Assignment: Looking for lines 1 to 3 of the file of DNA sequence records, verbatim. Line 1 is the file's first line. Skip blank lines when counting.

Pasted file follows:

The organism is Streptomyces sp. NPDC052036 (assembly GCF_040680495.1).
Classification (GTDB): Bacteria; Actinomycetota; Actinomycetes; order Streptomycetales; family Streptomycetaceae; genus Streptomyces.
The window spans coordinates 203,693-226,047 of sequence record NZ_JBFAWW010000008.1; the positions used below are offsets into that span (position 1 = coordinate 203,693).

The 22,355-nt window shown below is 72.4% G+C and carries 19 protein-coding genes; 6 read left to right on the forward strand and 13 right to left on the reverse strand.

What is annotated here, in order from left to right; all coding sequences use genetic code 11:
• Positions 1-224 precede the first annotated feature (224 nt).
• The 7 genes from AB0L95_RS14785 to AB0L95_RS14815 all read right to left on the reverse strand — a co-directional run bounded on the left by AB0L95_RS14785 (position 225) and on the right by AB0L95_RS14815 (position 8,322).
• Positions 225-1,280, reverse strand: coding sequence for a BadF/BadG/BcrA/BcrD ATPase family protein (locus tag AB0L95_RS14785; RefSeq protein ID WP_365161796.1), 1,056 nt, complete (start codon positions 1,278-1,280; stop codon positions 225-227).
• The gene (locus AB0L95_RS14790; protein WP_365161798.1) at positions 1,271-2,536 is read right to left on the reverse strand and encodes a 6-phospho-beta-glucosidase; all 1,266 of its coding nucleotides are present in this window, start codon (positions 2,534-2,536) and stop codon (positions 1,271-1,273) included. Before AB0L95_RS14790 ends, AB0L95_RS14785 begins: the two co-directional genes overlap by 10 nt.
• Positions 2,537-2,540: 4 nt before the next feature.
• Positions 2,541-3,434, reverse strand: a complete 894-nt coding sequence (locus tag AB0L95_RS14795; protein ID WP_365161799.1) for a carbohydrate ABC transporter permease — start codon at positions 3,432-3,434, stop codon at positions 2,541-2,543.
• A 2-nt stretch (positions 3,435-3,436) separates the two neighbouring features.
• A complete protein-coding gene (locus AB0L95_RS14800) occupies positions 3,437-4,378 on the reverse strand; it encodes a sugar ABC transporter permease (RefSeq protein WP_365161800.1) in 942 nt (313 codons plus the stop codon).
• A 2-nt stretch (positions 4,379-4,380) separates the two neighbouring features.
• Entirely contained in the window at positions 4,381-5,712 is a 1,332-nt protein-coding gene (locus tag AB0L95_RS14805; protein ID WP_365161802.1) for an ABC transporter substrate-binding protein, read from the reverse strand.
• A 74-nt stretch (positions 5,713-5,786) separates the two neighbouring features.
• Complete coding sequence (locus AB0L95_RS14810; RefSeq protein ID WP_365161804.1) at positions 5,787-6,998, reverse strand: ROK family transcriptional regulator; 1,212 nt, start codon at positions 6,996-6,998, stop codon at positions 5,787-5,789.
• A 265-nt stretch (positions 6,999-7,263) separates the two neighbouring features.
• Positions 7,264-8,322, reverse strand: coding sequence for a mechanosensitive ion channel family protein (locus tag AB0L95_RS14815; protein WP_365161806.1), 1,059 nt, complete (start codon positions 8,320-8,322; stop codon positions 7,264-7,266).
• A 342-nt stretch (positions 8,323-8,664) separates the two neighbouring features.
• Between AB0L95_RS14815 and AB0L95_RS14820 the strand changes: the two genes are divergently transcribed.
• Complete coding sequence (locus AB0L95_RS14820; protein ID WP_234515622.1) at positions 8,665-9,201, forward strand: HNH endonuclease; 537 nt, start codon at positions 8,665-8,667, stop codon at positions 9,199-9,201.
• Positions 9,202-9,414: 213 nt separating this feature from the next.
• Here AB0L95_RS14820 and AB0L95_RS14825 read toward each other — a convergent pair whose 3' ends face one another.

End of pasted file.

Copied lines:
The organism is Streptomyces sp. NPDC052036 (assembly GCF_040680495.1).
Classification (GTDB): Bacteria; Actinomycetota; Actinomycetes; order Streptomycetales; family Streptomycetaceae; genus Streptomyces.
The window spans coordinates 203,693-226,047 of sequence record NZ_JBFAWW010000008.1; the positions used below are offsets into that span (position 1 = coordinate 203,693).